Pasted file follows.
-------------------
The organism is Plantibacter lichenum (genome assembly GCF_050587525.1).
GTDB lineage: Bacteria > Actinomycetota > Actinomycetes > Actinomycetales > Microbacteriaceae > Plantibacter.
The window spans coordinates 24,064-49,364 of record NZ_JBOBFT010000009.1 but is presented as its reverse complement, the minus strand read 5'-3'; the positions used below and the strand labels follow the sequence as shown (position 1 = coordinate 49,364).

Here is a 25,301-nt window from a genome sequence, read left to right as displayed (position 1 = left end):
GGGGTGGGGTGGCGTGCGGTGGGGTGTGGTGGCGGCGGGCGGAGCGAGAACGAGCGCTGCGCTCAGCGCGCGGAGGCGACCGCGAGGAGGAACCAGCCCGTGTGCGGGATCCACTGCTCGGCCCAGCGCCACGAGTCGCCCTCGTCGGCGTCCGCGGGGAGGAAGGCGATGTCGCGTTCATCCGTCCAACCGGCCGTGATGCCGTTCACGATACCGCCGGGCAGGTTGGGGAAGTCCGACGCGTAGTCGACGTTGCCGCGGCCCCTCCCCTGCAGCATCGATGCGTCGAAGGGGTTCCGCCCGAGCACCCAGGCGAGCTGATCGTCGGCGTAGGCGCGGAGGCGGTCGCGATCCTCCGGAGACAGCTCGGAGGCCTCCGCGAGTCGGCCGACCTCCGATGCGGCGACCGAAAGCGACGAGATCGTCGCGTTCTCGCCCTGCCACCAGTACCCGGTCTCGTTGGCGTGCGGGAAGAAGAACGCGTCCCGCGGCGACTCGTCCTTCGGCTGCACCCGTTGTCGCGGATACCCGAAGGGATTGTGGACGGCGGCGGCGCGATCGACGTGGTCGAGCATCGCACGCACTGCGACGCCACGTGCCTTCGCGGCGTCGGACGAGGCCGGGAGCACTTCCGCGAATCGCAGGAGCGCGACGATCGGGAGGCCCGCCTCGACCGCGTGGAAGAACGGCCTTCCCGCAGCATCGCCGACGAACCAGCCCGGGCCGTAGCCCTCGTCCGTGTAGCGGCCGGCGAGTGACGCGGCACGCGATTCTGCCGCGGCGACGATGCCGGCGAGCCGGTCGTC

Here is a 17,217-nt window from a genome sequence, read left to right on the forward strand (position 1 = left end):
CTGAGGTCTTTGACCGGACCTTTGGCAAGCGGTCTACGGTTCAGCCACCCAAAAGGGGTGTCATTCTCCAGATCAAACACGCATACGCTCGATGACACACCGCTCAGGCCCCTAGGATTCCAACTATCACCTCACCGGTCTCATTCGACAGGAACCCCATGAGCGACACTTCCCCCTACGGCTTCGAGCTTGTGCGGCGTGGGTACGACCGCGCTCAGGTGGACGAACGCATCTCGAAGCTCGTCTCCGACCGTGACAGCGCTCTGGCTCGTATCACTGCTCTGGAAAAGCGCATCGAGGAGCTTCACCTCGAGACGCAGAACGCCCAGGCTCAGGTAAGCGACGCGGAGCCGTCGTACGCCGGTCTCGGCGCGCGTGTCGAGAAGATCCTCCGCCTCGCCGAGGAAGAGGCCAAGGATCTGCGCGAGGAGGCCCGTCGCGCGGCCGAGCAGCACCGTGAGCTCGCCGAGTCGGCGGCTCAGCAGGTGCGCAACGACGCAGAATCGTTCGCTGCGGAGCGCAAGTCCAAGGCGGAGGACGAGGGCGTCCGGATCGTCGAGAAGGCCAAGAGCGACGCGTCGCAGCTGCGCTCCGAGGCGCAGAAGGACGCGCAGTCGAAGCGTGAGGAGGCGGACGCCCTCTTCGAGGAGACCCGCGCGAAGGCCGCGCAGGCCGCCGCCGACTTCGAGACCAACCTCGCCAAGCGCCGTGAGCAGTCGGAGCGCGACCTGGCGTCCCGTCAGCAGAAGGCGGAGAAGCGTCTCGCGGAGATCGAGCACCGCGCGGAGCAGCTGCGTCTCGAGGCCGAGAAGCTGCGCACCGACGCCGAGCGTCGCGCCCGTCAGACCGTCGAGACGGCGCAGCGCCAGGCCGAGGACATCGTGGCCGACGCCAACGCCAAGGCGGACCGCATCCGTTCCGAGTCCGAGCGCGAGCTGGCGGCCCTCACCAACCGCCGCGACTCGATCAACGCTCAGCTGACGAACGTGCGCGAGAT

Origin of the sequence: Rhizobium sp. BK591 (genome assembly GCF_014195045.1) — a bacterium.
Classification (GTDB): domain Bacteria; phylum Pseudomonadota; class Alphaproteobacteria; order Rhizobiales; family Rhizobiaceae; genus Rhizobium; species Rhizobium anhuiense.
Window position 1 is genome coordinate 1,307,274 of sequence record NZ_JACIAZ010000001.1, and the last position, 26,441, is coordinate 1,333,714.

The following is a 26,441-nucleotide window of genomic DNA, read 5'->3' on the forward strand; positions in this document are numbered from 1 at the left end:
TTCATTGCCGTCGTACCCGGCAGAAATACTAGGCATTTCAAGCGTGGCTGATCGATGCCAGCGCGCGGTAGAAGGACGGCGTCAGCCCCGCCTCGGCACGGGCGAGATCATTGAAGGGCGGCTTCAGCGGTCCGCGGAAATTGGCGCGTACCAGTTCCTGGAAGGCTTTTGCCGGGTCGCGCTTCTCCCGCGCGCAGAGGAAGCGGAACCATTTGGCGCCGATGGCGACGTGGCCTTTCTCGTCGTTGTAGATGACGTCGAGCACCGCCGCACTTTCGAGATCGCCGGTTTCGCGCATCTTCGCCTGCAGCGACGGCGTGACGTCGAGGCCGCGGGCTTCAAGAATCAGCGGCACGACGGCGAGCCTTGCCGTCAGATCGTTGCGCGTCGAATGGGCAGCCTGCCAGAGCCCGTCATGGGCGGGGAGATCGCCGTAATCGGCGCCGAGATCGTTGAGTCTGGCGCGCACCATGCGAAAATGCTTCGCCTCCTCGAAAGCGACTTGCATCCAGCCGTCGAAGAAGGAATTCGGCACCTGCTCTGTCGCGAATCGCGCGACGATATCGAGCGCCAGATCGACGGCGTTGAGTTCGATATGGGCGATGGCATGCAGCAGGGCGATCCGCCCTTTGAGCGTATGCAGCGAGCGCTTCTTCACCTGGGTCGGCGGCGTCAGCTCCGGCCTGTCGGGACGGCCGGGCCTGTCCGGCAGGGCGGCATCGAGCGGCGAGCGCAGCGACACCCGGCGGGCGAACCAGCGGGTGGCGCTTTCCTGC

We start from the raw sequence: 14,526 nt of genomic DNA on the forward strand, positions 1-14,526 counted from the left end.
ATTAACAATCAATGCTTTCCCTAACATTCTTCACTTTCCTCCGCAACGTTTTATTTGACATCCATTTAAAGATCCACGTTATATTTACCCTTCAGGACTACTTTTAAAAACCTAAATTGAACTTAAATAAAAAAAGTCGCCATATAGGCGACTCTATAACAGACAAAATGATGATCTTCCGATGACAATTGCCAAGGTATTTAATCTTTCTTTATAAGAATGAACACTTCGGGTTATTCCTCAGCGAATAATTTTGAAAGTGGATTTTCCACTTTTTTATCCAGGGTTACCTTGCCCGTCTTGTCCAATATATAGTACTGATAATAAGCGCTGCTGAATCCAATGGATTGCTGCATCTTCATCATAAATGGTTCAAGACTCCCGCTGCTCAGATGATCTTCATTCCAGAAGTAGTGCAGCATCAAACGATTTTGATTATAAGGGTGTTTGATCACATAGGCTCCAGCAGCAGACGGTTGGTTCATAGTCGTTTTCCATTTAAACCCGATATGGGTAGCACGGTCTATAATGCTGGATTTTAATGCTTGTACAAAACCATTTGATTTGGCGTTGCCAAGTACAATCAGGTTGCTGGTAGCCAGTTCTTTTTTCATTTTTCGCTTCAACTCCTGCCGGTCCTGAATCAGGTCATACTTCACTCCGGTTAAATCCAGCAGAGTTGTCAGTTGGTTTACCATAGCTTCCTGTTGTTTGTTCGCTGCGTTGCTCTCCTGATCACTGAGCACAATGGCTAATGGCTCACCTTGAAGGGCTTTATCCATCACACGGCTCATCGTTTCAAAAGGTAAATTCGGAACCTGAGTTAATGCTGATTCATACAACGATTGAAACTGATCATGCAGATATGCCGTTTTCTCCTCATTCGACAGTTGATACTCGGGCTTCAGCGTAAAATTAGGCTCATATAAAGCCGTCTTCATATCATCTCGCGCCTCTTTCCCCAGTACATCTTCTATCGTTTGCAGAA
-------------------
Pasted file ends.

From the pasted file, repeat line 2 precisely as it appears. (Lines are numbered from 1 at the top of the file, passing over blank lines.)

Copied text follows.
GTDB lineage: Bacteria > Actinomycetota > Actinomycetes > Actinomycetales > Microbacteriaceae > Plantibacter.